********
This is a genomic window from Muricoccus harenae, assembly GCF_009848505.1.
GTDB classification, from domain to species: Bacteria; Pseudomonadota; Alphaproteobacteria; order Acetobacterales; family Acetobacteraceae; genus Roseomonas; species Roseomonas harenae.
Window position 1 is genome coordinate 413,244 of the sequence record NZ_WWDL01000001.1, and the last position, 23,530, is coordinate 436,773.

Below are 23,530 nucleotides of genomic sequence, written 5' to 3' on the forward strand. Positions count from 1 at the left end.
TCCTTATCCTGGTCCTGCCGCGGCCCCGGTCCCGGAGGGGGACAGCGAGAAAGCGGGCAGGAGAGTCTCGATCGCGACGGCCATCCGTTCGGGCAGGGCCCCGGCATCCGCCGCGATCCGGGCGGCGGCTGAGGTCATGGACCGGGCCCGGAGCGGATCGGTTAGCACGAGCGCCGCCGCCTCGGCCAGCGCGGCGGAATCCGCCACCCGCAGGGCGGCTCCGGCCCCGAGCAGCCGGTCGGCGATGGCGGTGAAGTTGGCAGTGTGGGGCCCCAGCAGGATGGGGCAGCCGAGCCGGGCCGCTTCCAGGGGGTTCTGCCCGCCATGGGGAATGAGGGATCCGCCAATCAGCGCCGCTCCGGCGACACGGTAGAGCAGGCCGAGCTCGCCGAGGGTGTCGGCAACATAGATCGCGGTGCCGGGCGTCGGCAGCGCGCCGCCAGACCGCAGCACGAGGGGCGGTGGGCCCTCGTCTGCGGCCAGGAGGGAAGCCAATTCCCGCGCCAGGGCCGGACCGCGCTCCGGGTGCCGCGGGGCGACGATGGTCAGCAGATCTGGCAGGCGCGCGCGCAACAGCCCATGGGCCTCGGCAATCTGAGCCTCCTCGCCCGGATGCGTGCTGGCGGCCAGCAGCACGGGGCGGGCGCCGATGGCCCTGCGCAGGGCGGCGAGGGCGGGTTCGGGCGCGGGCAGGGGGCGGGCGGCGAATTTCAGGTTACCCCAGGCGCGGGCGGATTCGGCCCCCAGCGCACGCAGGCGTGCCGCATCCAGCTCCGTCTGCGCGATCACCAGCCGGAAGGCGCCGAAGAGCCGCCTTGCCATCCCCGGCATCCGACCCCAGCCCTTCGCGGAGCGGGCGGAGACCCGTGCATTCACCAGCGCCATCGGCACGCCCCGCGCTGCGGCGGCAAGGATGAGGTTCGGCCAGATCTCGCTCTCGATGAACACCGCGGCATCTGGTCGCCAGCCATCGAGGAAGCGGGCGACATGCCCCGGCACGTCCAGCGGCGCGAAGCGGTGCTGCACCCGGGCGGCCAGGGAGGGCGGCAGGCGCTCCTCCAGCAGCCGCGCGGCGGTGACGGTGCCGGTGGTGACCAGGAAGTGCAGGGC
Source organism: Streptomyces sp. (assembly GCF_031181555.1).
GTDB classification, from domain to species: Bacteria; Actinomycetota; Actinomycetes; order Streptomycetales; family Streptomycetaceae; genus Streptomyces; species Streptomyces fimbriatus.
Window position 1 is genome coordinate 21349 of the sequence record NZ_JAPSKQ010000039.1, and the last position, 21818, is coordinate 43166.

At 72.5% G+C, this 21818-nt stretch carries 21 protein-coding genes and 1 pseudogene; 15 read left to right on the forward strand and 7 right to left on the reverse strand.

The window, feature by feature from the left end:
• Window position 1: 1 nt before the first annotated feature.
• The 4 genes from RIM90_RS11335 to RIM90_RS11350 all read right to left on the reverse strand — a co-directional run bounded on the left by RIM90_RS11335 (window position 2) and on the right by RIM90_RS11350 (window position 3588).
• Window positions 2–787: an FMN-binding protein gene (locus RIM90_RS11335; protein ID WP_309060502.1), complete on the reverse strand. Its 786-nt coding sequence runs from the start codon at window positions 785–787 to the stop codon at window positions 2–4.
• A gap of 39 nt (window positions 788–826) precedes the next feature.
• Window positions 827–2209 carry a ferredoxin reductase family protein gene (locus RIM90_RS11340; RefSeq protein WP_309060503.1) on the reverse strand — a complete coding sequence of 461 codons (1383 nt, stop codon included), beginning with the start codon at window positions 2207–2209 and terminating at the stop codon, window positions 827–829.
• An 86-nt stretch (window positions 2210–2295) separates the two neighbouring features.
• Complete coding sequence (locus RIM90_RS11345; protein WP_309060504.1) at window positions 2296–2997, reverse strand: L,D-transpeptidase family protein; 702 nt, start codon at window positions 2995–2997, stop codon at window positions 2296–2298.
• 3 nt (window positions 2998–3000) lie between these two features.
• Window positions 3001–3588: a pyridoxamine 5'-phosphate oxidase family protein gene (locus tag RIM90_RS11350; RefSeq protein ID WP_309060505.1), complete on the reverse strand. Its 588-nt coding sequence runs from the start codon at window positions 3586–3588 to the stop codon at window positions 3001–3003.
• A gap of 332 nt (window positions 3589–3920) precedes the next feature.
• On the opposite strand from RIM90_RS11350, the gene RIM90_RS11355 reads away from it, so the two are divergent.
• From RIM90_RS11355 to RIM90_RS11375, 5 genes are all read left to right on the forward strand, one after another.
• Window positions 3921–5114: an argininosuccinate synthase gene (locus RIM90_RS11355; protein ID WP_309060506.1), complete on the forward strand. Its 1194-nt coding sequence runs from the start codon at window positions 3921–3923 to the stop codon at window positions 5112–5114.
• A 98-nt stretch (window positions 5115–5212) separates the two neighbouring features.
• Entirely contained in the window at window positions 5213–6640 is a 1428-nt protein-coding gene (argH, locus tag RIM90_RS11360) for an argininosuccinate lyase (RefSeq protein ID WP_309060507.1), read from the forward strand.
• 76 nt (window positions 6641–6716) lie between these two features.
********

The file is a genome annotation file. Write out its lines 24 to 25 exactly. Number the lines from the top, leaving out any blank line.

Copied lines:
• A 98-nt stretch (window positions 5115–5212) separates the two neighbouring features.
• Entirely contained in the window at window positions 5213–6640 is a 1428-nt protein-coding gene (argH, locus tag RIM90_RS11360) for an argininosuccinate lyase (RefSeq protein ID WP_309060507.1), read from the forward strand.